specific opportunities to had long and thoughtful conversations with active
barcoding folks over the past few years. And there is a real risk of
perception among new/young taxonomists that molecules are the best way to
*define* species (but this problem is not specific to barcoding per se).
P.S. To be clear, I'm not shaking the pom-poms for barcoding the way I have
for other biodiversity informatics initiatives -- but I still find it less
threatening, and more potentially useful than many of my morphology-oriented
alpha-level taxonomist brethren might.
> -----Original Message-----
> From: taxacom-bounces at mailman.nhm.ku.edu
> [mailto:taxacom-bounces at mailman.nhm.ku.edu] On Behalf Of Doug Yanega
> Sent: Friday, September 28, 2007 7:42 AM
> To: TAXACOM at MAILMAN.NHM.KU.EDU; entomo-l at listserv.uoguelph.ca
> Subject: Re: [Taxacom] inapplicability of mtDNA barcoding to insects
> Some of the things being said now are NOT the things that I
> have heard from Paul Hebert and others in the not-too-distant
> past. For example, Ken Kinman wrote:
> >Barcoding in the long run obviously cannot rely on a single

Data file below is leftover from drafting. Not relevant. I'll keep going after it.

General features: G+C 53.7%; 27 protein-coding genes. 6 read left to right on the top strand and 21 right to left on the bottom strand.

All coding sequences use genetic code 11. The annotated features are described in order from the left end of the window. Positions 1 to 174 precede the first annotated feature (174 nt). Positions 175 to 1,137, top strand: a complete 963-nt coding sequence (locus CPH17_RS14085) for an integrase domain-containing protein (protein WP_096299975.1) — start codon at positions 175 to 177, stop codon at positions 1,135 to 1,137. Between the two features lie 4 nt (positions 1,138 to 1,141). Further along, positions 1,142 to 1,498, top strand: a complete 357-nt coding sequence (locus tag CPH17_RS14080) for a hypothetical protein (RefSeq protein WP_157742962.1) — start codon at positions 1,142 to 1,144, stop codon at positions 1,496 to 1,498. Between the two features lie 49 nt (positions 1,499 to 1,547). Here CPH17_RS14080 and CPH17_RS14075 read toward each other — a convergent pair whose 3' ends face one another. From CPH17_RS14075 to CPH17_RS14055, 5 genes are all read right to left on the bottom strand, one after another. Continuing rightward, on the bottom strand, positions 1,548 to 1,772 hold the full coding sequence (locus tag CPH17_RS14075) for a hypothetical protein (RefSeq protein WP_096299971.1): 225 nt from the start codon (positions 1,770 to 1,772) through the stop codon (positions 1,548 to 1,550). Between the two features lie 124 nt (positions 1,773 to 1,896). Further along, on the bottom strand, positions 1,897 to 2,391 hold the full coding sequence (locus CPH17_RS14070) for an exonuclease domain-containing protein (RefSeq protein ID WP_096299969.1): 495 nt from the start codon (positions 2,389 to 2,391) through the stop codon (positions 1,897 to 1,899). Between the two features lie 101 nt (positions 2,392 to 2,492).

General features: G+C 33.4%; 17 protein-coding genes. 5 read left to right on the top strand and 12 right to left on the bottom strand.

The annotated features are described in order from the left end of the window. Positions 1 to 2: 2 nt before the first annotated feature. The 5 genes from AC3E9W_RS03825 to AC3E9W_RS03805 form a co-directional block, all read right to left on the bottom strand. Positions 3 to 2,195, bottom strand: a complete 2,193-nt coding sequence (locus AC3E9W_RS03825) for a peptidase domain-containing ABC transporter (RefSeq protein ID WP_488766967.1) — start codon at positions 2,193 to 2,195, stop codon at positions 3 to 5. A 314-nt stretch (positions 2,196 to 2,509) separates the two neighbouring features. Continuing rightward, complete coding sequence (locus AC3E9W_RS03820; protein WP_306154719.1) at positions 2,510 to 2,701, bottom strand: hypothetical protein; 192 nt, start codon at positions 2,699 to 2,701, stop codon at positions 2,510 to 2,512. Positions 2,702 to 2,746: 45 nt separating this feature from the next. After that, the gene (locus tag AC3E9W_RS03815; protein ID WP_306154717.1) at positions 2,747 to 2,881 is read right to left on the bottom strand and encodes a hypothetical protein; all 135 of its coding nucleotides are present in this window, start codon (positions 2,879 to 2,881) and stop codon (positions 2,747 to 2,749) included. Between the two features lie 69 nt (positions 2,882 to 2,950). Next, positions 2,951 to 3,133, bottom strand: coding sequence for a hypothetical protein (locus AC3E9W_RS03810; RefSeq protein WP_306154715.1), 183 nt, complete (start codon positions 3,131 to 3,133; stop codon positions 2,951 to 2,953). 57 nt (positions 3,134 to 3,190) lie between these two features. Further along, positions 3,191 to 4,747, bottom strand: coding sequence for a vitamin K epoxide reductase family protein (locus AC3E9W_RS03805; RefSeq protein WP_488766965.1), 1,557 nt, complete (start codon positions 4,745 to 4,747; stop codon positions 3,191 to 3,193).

> >and organelle sequences alone are probably going to be (on
> >average) more problematic than nuclear sequences.
> The entire CONCEPT of barcoding, by definition at its
> inception, was to examine a single standardized sequence for
> all organisms on earth
> - that was the secret to its speed and ease of application:
> "One gene to rule them all,
> One gene to find them,
> One gene to bring them all
> and with their barcodes bind them"
> >And when future barcoders can look at complete genomes
> ...then it will no longer be a "barcode", by definition! Or
> am I missing something?
> Then, in a similar vein, David Schindel said:
> >This and previous exchanges about barcoding on Taxacom
> started on what
> >I consider a false premise - that a gene region or any taxonomic
> >character is flawed if it doesn't work for all purposes on
> all groups.
> >(snip) The strength of our assertions comes from the corroboration
> >provided by different, independent, converging lines of evidence.
> Which, again, does not match the definition of barcoding most
> of us are familiar with. You accuse others of using "straw
> man" arguments, but it could be turned around and interpreted
> as "bait-and-switch".
> and Peter Kevan added:
> >Why imply through nay-saying that barcoding should be dismissed
> >outright because it is not 100% accurate 100% of the time?
> Because if we rely exclusively on COI to make species IDs,
> and are sinking huge amounts of funding into it (whether or
> not it is to the exclusion of morphological taxonomy), then
> ~70% accuracy is certainly not much of a selling point for
> that MASSIVE investment. I don't think anyone here is saying
> it should be *dismissed*, but it certainly doesn't look like
> it deserves *any greater attention than any other gene*, or